It will perform best in a sheltered position away from drying winds, in a full sun to partial shade, but in regions which experience particularly hot summers, it would be best to provide afternoon shade to avoid leaf scorch. While the foliage tends not to burn in full sun it will affect the foliage colour.

Plant in a moist, humus-rich soil, but avoid soils prone to waterlogging. During its first year water regularly, especially during extended periods of drought.

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ACER GRISEUM - Paperbark Maple

HOW TO GROW MILK THISTLE - Silybum marianum

How to grow Milk Thistle - Silybum marianum

Also commonly known as carduus marianus, blessed milk thistle, Mediterranean milk thistle, Marian thistle, Mary thistle, Saint Mary's thistle to name just a few, Silybum marianum is an robust biennial s native across Southern Europe through to Afghanistan and Asia although it has naturalised into North America, Iran, Australia and New Zealand. There is also some debate to whether it is a native the south coast of England. Incidentally the main image was taken on a roadside of the coastal town of Littlehampton.

How to grow Milk Thistle - Silybum marianum
It is a thistle-like species which forms a rosette of large, glossy dark-green leaves with prominent white veins and spiny lobes. Terminal heads of purple flowers with spiny bracts appear in the second year. The blooms are approximately 5 cm across and appear from July to September.

If you are growing from seed then sow in September or March if they are to be grown as annuals, or in May or June if being grown as biennials. They will grow in almost any soil in an open sunny site. Sow the seeds in their flowering site and cover with a thin layer of soil. Thin out seedlings to approximately 40-50 cm apart when they are large enough to handle.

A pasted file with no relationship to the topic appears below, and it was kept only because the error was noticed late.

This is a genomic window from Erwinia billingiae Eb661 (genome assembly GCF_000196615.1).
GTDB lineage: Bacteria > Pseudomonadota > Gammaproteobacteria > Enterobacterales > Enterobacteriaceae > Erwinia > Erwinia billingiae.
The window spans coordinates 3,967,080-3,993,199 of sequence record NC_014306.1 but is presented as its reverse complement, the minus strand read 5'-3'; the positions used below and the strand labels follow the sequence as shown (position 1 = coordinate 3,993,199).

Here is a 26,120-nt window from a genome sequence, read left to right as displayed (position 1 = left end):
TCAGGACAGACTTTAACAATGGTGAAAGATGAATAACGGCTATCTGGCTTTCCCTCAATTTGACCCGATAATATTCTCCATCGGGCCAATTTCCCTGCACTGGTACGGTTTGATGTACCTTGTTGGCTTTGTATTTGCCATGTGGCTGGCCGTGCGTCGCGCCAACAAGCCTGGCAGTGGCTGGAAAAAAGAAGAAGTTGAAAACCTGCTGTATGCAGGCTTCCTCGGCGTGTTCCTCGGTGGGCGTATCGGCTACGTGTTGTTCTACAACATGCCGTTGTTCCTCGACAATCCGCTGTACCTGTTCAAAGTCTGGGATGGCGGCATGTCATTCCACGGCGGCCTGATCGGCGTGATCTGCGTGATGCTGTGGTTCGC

Besides the milk thistles ornamental use, it is also has culinary and medicinal uses. The roots can be eaten raw, roasted, boiled and buttered or parboiled. The new growth in the spring can be cut down to the root and also boiled and buttered. The young flower heads can be eaten like globe artichoke, and the peeled stems can be soaked overnight and then stewed to remove the bitterness. The leaves can be boiled and use as a spinach substitute or added raw to salads.

With regards to medical uses, it is believed that milk thistle may have some value in the treatment of liver disease, and cancer, however current research is so far inconclusive.

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HOW TO GROW MILK THISTLE - Silybum marianum

Main image credit Simon Eade
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General James Wolfe

It is very much a national peculiarity, but we English do love a good underdog. For those unfamiliar with the term, it describes someone who steps up to the fight knowing that they are likely to lose, but gets on with it anyway.

However, history tells us that in every generation there are a special few who are made of stronger stuff. They give their all and win the fight, but end up dying in the process. Take Lord Nelson for example, already a national hero through fighting in the Napoleonic wars, he immortalised himself by dying at the brink of victory during the battle of Trafalgar. What makes his accomplishments all the more heroic is that throughout his career as a naval officer, he suffered from ongoing chronic seasickness!

Unknown to many of us we had rejoiced in heroism like this before, but unlike Nelson the name has not been engraved in the national psyche. The significance of this can only be described as a travesty of justice because in his time he was perhaps one of the most famous men the world had ever seen. And the name of this forgotten fallen hero? James Wolfe the ‘The Hero of Louisbourg’ and the man singularly responsible for defeating the French bringing Canada under British rule.

Modern day Westerham
His story begins in the beautiful Kentish village of Westerham, much of which remains the same as it was in Wolfe’s day. The eldest son of Henrietta and Edward, his father was a lieutenant colonel in the British army serving under the Duke of Marlborough. From the moment he was born on 2nd January 1727 he had already received his first lessons on the hardships army life. Being on active duty his father was unable to attend the birth. The result of which meant that instead of being at the family home of Spiers (later known as Quebec House) his mother gave birth over the road in the vicarage. It was unfortunate timing as she was only staying to enjoy a little company. Later that year the he was baptised in St. Mary’s, a beautiful 14th century parish church that stands on rising ground just behind the family home. Although no longer used, the old stone font used to christen James Wolfe can still be seen to this day.